A Nevada state assemblyman has vowed to take a thousand volunteers,
armed with pick-axes and shovels, to a remote roadway closed by federal
officials, and to reopen it this weekend, according to a report.

John C. Carpenter, an
assemblyman from Nevada’s 33rd district and a member of the Nevada
Legislature’s Republican Caucus, confirmed the report to WorldNetDaily
in a telephone interview yesterday. Carpenter said he believes the road
— which is on federally protected forestland — rightfully belongs to
Elko County and its residents and should remain open.

A few years ago, federal Fish and Wildlife officials closed the road,
ostensibly to protect a species of endangered fish.

That species, however, “is not endangered, and its numbers are
actually on the rise,” Carpenter told WorldNetDaily. “Our own (Nevada)
Fish and Wildlife service, which is a wonderful agency, has determined
there is no imminent danger of extinction” to the fish, “though the
federal government doesn’t see it that way.”

Carpenter confirmed that “somewhere between 500 and 1,000 people”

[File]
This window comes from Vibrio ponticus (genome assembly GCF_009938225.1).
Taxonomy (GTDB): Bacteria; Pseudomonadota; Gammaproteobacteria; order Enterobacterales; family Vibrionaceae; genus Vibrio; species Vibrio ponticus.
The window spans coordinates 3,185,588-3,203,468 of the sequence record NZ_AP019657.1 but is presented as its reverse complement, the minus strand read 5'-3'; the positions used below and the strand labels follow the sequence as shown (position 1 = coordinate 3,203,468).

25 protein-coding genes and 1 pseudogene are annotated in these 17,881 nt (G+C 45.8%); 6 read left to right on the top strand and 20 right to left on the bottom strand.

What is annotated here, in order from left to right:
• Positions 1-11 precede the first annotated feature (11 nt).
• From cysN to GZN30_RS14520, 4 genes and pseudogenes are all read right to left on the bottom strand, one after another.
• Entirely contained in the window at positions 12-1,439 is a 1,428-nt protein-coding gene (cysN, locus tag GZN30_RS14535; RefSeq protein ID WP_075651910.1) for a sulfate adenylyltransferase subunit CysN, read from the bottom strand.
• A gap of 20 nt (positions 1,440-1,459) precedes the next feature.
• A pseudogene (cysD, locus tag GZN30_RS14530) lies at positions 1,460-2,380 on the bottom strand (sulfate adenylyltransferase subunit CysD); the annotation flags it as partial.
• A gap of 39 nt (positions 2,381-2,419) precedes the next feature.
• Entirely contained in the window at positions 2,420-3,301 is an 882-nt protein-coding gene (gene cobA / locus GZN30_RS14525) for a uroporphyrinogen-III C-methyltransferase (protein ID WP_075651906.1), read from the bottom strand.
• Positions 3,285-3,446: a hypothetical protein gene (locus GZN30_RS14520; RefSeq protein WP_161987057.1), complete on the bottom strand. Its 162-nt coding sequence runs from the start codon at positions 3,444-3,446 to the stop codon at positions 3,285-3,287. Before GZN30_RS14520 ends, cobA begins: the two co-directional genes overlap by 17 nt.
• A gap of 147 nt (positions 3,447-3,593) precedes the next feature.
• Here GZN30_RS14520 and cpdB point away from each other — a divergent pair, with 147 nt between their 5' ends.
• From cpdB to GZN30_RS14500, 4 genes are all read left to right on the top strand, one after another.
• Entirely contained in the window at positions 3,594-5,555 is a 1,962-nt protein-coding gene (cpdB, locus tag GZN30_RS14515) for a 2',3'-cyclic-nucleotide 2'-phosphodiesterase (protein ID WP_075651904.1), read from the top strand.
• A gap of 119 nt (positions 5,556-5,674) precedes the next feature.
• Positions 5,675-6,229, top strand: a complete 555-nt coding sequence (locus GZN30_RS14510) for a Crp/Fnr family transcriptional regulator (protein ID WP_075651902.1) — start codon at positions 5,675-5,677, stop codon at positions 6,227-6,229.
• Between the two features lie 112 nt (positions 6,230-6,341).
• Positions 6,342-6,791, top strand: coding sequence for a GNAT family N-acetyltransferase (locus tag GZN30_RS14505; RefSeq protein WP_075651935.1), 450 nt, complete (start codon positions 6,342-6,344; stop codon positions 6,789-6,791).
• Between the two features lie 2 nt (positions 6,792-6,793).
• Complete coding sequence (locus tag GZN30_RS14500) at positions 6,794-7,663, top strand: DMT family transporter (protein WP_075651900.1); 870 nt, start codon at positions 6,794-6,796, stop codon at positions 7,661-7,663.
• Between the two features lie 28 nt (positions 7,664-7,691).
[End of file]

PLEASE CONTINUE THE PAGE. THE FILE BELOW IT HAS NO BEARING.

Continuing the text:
have expressed a commitment to join him to reopen the road — a small,
dirt thoroughfare that leads to a remote camping site near the Jarbidge

“This is just another county road,” Carpenter said, “and it has been
for many, many years — way before the U.S. Forest Service was
established. It belongs to the county, not the federal government.”

Carpenter said the roadway is “vital” for outdoorsmen, campers and
nature enthusiasts “to use for recreation, hunting and fishing.” And,
he said, “we’re afraid that if this road stays closed for any length of
time, the Forest Service is then going to use it as an excuse to extend
the wilderness.”

“We feel we have plenty of wilderness in Nevada already,” he said.

The Justice Department would not comment on Carpenter’s planned
action, and the Elko County Sheriff’s Department has pledged only to
“keep the peace,” but did not say it planned to interfere. Carpenter
said he doesn’t believe the U.S. Forest Service or the Justice
Department “plan to send in a bunch of armed agents to stop us.”

And once the road is opened, he predicted, “it will probably stay
open. The people will have spoken.”

Carpenter said a similar incident in Nye County, Nev., a few years
ago “resulted in some people there reopening a road with a bulldozer —
and it has remained open since.”

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